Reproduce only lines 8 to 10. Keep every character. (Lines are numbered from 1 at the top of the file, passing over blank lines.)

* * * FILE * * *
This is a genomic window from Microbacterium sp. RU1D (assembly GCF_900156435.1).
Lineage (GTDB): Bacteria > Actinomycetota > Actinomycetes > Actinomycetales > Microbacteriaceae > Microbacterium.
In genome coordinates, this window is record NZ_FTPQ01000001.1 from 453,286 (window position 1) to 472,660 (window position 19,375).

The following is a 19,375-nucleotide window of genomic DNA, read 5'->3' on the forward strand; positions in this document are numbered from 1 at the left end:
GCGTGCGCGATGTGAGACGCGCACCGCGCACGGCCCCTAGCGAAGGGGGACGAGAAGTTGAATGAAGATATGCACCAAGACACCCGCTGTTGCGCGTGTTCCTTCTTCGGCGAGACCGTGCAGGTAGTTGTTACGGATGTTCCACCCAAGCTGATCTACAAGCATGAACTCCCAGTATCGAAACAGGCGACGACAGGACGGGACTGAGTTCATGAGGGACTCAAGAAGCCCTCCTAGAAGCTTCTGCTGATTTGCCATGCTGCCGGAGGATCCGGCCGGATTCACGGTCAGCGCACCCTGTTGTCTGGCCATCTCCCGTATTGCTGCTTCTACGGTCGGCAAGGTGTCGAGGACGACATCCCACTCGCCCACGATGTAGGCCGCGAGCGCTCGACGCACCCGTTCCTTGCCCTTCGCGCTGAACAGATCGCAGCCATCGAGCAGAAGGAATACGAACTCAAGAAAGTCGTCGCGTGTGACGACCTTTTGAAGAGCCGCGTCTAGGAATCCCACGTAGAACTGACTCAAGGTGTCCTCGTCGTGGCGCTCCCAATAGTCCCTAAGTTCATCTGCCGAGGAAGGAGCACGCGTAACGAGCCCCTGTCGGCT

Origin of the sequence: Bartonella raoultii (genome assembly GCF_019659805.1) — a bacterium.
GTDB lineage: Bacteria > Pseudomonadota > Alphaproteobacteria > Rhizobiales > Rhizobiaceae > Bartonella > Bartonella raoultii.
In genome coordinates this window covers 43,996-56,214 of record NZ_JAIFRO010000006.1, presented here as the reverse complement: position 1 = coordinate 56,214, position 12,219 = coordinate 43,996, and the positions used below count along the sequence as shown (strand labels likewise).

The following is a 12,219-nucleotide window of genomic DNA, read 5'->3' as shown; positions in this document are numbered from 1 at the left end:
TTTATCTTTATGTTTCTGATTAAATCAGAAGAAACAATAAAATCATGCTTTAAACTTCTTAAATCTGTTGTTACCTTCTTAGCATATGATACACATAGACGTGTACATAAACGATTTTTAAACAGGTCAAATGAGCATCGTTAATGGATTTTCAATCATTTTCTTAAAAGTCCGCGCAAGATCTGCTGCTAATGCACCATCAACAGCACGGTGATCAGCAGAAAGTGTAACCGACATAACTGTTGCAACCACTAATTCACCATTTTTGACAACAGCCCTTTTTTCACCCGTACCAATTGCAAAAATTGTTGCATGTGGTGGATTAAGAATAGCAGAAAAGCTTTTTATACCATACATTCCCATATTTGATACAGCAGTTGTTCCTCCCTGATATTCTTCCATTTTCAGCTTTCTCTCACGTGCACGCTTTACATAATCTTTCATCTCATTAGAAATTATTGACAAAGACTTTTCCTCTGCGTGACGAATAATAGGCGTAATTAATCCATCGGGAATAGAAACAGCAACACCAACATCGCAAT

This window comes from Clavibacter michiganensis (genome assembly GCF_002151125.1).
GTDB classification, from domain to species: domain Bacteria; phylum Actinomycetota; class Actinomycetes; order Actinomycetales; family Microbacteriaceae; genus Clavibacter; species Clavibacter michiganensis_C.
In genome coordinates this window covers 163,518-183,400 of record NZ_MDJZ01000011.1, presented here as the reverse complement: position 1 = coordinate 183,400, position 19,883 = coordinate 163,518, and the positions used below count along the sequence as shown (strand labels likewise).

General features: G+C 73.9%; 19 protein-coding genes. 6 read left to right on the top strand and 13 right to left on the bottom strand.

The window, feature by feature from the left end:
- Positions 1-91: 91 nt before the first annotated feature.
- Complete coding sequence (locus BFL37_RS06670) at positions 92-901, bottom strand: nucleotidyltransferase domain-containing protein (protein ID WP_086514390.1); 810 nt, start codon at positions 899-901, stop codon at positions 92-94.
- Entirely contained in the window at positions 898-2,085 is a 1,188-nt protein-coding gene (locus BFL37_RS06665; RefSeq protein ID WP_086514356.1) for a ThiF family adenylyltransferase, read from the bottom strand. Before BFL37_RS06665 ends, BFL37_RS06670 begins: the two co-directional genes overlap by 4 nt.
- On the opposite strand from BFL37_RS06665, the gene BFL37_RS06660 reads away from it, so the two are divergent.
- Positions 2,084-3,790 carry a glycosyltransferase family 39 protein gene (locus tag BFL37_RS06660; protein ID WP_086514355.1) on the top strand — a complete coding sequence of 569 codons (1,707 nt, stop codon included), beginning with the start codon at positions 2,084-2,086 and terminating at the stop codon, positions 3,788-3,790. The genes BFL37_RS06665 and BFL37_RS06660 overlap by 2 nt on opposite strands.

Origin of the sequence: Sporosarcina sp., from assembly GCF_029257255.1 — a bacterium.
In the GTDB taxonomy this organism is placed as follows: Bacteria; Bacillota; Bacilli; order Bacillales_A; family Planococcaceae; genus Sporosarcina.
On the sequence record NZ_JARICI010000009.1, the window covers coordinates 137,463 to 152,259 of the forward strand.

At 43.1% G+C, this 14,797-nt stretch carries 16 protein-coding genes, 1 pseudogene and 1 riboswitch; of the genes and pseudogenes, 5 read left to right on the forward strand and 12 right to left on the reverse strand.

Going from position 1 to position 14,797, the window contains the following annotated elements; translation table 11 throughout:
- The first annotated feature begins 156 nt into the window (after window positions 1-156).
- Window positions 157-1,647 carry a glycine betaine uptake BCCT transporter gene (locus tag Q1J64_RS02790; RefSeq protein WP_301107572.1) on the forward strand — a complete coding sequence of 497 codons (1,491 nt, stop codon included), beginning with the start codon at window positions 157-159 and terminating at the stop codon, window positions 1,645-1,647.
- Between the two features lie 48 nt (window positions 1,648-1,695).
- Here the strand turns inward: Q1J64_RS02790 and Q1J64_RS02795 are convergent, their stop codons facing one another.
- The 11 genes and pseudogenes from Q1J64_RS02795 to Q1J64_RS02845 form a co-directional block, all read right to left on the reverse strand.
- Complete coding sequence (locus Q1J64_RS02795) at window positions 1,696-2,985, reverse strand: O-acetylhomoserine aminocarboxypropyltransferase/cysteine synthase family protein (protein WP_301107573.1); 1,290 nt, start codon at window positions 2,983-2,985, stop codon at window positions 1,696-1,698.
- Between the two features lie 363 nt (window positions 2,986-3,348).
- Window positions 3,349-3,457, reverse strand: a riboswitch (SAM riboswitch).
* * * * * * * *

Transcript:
In genome coordinates this window covers 43,996-56,214 of record NZ_JAIFRO010000006.1, presented here as the reverse complement: position 1 = coordinate 56,214, position 12,219 = coordinate 43,996, and the positions used below count along the sequence as shown (strand labels likewise).

The following is a 12,219-nucleotide window of genomic DNA, read 5'->3' as shown; positions in this document are numbered from 1 at the left end:
TTTATCTTTATGTTTCTGATTAAATCAGAAGAAACAATAAAATCATGCTTTAAACTTCTTAAATCTGTTGTTACCTTCTTAGCATATGATACACATAGACGTGTACATAAACGATTTTTAAACAGGTCAAATGAGCATCGTTAATGGATTTTCAATCATTTTCTTAAAAGTCCGCGCAAGATCTGCTGCTAATGCACCATCAACAGCACGGTGATCAGCAGAAAGTGTAACCGACATAACTGTTGCAACCACTAATTCACCATTTTTGACAACAGCCCTTTTTTCACCCGTACCAATTGCAAAAATTGTTGCATGTGGTGGATTAAGAATAGCAGAAAAGCTTTTTATACCATACATTCCCATATTTGATACAGCAGTTGTTCCTCCCTGATATTCTTCCATTTTCAGCTTTCTCTCACGTGCACGCTTTACATAATCTTTCATCTCATTAGAAATTATTGACAAAGACTTTTCCTCTGCGTGACGAATAATAGGCGTAATTAATCCATCGGGAATAGAAACAGCAACACCAACATCGCAAT